A Life of Music
Among the most popular of the many 20th Century teachers at Ridgefield High School was a woman who had to commute 85 miles round trip to get to her classes. But Sylvia Hodge apparently liked teaching in Ridgefield and also liked living in her native New Haven.
And her students certainly liked her.
“What an amazing woman and teacher she was,” said Barbara Asketh Amaral.
When she arrived at Ridgefield High School in 1964, she was known as Sylvia Randall and taught in the then tiny music department. Her name changed after her marriage to Cullen Hodge, who taught mathematics in New Haven.
She was born in 1920, a daughter of parents who had immigrated from the island of Nevis in the West Indies. Both a pianist and a singer, she studied at Yale School of Music and Columbia University and was a graduate of both the Juilliard School of Music and Albertus Magnus College.
During her 25 years at Ridgefield High School, she taught music and led choral groups (by the late 1970s, RHS had singing courses in A Capella Choir, Mixed Chorus, Choir, Voice, and Madrigal Singers). Her choral groups gave countless concerts both in school and in the community — even at Yale University, and in New York, Chicago and Philadelphia. After she led students in a concert for three Ridgefield senior citizen groups in 1973, Eddie Olsen of the OWLS said, “Sylvia Hodge certainly deserves an award as music director of the year.”
He wasn’t alone in his respect for Hodge. Dozens of her students have sung her praises on Old Ridgefield.
“She was an amazing person,” said Stacy Acon in a 2017 remembrance. “I was privileged to have her as my chorus teacher for four years.”
“She was such a kind lady,” said Tracy Skelly Brooks.
“Many wonderful memories of this lovely lady who let me sing even though I couldn’t carry a tune,” said Ellen Cole Tim. “She was the best!”
“Loved Momma Hodge!” said Tracy Petry. “My best memories of RHS are of being in her class.”
“Mrs. Hodge was my mentor — all my inspiration in music came from her, and also life in general,” said James Edighoffer. “She always encouraged me in everything I did.”
“Only woman in the world that could get me to sing in the choir,” said Guy Rossini.
“She used to have a sign up in the chorus room that said, ‘When you sing, you pray twice,’” said Patrice Sarath. “I always liked that.”
“Loved her,” said Deborah Karably. “She taught me how to sing the right way, and if she noticed that one’s diaphragm was not moving the right way to get enough air in your lungs, she had a ‘hands on’ technique that made sure you never made that mistake again!”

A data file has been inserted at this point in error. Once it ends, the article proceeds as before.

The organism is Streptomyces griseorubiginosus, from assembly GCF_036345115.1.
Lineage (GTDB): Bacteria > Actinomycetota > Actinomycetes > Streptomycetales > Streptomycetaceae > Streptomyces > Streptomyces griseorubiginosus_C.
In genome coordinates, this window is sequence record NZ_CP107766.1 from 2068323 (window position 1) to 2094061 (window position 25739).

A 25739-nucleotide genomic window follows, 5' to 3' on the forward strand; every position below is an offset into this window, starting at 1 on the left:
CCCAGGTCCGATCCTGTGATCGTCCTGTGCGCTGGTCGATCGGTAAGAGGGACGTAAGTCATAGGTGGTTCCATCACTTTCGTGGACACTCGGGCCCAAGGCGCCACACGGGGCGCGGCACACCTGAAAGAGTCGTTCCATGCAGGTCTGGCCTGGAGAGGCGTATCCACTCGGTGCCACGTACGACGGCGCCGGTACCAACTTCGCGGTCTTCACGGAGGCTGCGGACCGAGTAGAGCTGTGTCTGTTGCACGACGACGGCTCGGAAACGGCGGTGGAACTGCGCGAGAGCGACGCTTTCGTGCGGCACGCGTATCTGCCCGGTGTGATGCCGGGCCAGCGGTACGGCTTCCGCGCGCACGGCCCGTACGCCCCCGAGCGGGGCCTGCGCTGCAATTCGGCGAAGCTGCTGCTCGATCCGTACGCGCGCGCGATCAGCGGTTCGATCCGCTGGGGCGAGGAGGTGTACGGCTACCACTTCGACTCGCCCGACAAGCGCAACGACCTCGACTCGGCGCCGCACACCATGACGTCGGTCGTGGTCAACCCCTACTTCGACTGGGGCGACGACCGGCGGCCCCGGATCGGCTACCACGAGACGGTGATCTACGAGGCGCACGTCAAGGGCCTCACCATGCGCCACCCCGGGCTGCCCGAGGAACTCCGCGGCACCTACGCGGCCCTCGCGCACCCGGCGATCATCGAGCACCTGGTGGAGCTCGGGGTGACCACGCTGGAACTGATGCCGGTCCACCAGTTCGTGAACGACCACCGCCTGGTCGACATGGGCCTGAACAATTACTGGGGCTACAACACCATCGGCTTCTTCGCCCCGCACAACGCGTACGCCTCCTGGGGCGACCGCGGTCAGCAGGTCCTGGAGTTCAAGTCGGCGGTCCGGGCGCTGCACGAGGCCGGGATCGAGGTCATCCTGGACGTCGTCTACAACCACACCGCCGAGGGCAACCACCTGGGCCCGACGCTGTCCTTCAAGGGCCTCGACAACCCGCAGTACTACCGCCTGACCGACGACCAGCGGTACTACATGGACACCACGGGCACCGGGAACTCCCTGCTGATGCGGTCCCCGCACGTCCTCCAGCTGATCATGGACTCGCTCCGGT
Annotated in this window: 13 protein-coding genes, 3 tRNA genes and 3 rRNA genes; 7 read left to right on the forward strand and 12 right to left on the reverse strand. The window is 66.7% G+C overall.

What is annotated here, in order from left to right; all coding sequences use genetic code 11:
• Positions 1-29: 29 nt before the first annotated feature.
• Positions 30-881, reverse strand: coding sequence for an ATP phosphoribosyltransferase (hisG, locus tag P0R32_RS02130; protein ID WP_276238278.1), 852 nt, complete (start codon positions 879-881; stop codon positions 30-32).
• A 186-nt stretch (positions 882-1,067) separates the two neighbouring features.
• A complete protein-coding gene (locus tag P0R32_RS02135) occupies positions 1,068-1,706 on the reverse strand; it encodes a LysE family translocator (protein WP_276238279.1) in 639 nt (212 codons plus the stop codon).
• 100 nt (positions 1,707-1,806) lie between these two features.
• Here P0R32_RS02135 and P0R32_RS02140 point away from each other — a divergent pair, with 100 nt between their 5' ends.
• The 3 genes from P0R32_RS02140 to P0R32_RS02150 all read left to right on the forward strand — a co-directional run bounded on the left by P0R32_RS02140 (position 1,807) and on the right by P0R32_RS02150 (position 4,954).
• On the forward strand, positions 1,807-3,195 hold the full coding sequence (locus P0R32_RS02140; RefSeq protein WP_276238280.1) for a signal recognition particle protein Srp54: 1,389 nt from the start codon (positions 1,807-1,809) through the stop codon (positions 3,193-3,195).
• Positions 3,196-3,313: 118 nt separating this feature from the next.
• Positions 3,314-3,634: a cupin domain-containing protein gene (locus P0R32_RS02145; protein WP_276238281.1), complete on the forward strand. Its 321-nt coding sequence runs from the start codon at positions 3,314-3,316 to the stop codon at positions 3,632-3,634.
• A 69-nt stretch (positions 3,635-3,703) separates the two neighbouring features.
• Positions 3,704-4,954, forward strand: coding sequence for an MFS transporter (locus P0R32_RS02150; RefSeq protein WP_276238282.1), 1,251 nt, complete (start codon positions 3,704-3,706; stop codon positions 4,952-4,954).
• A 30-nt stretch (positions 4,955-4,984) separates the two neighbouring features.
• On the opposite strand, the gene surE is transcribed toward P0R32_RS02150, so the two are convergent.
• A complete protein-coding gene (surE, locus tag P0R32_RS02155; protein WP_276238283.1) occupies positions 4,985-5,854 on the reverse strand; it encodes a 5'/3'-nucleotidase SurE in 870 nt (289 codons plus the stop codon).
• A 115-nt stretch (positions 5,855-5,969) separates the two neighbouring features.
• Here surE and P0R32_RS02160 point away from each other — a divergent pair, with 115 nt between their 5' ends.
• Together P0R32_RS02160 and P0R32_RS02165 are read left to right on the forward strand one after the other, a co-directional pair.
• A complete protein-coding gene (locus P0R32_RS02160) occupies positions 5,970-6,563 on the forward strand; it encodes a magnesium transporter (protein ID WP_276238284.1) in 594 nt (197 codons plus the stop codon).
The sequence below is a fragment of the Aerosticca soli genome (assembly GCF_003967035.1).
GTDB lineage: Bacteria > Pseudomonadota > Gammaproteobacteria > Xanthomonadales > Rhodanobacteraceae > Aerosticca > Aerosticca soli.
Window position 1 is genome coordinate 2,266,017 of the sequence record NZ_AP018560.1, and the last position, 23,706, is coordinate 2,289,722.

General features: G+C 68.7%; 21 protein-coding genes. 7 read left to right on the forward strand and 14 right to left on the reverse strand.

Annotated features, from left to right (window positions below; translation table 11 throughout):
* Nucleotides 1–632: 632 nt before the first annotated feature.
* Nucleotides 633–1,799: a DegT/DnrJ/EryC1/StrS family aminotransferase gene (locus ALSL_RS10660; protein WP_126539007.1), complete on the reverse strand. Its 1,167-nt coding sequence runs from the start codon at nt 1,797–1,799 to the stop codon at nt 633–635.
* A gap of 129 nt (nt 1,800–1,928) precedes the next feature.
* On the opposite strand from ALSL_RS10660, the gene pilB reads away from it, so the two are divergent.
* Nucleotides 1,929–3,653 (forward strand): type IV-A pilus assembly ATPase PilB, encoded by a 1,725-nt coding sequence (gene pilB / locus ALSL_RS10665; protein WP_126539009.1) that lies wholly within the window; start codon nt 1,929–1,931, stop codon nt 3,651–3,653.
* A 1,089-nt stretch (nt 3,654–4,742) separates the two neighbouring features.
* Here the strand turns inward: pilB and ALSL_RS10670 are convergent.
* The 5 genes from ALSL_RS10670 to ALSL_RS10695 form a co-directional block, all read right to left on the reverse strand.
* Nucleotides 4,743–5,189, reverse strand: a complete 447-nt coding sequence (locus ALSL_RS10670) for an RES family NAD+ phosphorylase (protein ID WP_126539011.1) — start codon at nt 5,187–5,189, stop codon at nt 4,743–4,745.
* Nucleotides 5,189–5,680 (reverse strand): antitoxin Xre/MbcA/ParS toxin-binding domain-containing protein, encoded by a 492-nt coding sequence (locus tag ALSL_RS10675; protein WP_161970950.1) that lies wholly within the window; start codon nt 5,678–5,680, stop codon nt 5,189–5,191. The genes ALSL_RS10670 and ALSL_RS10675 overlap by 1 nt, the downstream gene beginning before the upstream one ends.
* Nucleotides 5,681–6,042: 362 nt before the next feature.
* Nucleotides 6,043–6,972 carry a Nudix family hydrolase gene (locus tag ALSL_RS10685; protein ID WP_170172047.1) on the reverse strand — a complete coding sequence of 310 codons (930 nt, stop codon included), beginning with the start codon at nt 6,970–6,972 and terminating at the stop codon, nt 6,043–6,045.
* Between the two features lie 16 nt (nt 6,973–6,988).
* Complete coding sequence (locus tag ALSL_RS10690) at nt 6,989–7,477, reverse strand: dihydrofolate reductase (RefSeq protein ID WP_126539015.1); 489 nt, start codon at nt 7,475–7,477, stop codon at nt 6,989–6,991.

“Mrs. Hodge was one of a kind,” said Elizabeth Capalbo. “Juilliard-trained and should have been teaching at a much higher level than RHS. She was extremely talented musically and so very kind to me personally. I was forced to audition for her in my sophomore year because I kept singing in Study Hall and the only way to not get detentions was to audition...so I did, of course. When I had nodules on my vocal chords a year or so later, Mrs. Hodge found two doctors for me to see in Hamden and at NYU... When I was unable to sing for a short period, she would give me an excuse note and send me to Peach Lake Deli to buy her a shrimp salad grinder (best shrimp salad ever) and then have me organize the sheet music closet … Fond memories of a great woman who was a safe haven in a tough time.”
Hodge continued to teach into her late 60s, retiring around 1988. In New Haven, however, she continued to be active in music. She was the organist and choir director for many churches — including her own, St. Luke’s Episcopal. Over the years she served as a musical director for organizations in both Connecticut and the Virgin Islands.
“She graced many stages here and abroad with her gift and love for the piano,” her family said at the time of her death.
Sylvia Hodge died in late October 2008 at the age of 88.
Perhaps the most touching tribute to her as a teacher came from Allison Staudacher, RHS 1974. “We had this great chorus that Sylvia hoodwinked us into,” she said. “Lots of us were drawn by her charm and effervescent humor.
“I did not have the picture-perfect upbringing, and once I made the mistake of having so much enthusiasm and pride that I pleaded with my mother to attend a concert. She showed up drunk — badly, sloppy drunk. We all knew the norms, the acceptable; I was mortified.
“I went to the girls room to wallow in tears. Sylvia came to my rescue. How many were there in her chorus — 50, 75? There were a bunch of us — but she knew each and every one. I won’t get into specifics, but the words she said to me changed my life. Sylvia Hodges saved my life.
“I am 60 years of age; I will continue to pay it forward. I would not feel I gave her justice if I did not try to live her words.”
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